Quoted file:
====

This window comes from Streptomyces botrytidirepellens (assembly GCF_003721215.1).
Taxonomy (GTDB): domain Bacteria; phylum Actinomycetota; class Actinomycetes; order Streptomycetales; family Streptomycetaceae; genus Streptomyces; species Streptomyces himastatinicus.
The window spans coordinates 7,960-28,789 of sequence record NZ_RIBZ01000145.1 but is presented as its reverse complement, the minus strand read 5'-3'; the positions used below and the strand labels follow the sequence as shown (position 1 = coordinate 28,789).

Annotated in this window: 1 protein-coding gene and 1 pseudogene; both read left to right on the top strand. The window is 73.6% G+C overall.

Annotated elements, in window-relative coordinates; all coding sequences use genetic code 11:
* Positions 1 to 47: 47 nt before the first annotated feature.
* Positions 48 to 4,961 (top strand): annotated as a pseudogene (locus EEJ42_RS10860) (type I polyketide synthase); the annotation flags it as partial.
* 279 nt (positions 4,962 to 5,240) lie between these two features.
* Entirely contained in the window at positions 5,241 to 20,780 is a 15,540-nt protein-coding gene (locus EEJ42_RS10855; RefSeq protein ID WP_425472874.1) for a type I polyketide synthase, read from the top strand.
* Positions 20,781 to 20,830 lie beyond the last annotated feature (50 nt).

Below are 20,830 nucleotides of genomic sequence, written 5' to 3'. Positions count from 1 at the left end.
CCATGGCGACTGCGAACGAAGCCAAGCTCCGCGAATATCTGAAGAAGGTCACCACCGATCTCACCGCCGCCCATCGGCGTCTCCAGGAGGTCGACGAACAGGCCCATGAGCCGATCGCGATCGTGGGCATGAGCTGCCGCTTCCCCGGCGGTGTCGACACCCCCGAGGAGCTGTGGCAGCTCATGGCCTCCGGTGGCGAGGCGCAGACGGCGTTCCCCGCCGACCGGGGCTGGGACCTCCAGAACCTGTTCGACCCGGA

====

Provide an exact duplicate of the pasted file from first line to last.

This window comes from Streptomyces botrytidirepellens (assembly GCF_003721215.1).
Taxonomy (GTDB): domain Bacteria; phylum Actinomycetota; class Actinomycetes; order Streptomycetales; family Streptomycetaceae; genus Streptomyces; species Streptomyces himastatinicus.
The window spans coordinates 7,960-28,789 of sequence record NZ_RIBZ01000145.1 but is presented as its reverse complement, the minus strand read 5'-3'; the positions used below and the strand labels follow the sequence as shown (position 1 = coordinate 28,789).

Annotated in this window: 1 protein-coding gene and 1 pseudogene; both read left to right on the top strand. The window is 73.6% G+C overall.

Annotated elements, in window-relative coordinates; all coding sequences use genetic code 11:
* Positions 1 to 47: 47 nt before the first annotated feature.
* Positions 48 to 4,961 (top strand): annotated as a pseudogene (locus EEJ42_RS10860) (type I polyketide synthase); the annotation flags it as partial.
* 279 nt (positions 4,962 to 5,240) lie between these two features.
* Entirely contained in the window at positions 5,241 to 20,780 is a 15,540-nt protein-coding gene (locus EEJ42_RS10855; RefSeq protein ID WP_425472874.1) for a type I polyketide synthase, read from the top strand.
* Positions 20,781 to 20,830 lie beyond the last annotated feature (50 nt).

Below are 20,830 nucleotides of genomic sequence, written 5' to 3'. Positions count from 1 at the left end.
CCATGGCGACTGCGAACGAAGCCAAGCTCCGCGAATATCTGAAGAAGGTCACCACCGATCTCACCGCCGCCCATCGGCGTCTCCAGGAGGTCGACGAACAGGCCCATGAGCCGATCGCGATCGTGGGCATGAGCTGCCGCTTCCCCGGCGGTGTCGACACCCCCGAGGAGCTGTGGCAGCTCATGGCCTCCGGTGGCGAGGCGCAGACGGCGTTCCCCGCCGACCGGGGCTGGGACCTCCAGAACCTGTTCGACCCGGA